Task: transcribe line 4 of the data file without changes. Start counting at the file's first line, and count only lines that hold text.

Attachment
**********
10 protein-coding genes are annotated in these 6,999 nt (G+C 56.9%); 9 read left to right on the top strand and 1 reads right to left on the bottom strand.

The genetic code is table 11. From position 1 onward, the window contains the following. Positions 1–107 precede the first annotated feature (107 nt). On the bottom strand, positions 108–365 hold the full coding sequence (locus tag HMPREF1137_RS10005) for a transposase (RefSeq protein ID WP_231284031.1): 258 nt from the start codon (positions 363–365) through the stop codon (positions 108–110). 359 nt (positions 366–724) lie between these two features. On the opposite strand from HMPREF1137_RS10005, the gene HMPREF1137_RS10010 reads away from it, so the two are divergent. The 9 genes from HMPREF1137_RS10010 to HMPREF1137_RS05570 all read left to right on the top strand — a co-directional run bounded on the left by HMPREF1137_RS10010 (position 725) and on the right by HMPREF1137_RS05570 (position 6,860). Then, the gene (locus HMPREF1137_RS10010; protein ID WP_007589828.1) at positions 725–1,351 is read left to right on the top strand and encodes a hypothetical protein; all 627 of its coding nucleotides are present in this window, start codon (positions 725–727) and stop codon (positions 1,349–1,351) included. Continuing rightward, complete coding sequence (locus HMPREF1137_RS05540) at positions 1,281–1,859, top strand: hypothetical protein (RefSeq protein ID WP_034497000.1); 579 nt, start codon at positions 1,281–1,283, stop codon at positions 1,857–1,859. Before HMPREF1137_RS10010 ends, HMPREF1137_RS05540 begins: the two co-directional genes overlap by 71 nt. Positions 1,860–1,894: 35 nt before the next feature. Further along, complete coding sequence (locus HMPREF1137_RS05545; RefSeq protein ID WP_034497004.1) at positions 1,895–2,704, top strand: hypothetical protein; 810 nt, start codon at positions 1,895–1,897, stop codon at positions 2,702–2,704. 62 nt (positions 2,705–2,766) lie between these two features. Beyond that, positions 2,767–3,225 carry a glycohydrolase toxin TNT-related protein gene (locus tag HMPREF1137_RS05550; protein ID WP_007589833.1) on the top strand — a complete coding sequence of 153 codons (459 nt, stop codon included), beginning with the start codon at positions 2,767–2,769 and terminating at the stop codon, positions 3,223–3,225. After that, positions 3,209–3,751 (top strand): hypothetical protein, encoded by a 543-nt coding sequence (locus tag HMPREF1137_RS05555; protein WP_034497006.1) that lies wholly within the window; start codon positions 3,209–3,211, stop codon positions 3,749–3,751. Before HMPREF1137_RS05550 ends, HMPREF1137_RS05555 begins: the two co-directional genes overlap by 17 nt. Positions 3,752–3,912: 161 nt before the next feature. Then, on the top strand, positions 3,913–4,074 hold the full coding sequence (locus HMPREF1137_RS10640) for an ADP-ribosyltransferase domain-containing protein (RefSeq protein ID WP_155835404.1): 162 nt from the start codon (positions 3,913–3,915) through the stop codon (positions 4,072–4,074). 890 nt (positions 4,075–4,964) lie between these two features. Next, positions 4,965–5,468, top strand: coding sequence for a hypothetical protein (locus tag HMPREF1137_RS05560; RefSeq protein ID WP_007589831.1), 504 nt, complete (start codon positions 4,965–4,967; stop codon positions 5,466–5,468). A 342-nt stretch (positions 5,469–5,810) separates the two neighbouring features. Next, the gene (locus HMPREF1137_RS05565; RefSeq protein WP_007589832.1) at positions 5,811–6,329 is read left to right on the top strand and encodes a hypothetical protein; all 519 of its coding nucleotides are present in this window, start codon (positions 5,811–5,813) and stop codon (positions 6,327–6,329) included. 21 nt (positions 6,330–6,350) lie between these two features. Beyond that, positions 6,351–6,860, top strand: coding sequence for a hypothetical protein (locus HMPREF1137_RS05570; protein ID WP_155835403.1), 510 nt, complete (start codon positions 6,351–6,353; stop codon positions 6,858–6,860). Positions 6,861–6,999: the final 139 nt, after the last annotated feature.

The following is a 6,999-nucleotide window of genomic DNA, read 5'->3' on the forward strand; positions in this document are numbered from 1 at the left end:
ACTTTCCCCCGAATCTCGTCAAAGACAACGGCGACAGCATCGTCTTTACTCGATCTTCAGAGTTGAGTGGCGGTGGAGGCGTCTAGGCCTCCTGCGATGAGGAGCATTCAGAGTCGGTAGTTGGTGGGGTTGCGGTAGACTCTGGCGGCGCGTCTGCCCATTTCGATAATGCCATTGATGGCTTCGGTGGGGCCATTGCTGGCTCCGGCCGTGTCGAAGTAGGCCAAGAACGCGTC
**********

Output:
ACTTTCCCCCGAATCTCGTCAAAGACAACGGCGACAGCATCGTCTTTACTCGATCTTCAGAGTTGAGTGGCGGTGGAGGCGTCTAGGCCTCCTGCGATGAGGAGCATTCAGAGTCGGTAGTTGGTGGGGTTGCGGTAGACTCTGGCGGCGCGTCTGCCCATTTCGATAATGCCATTGATGGCTTCGGTGGGGCCATTGCTGGCTCCGGCCGTGTCGAAGTAGGCCAAGAACGCGTC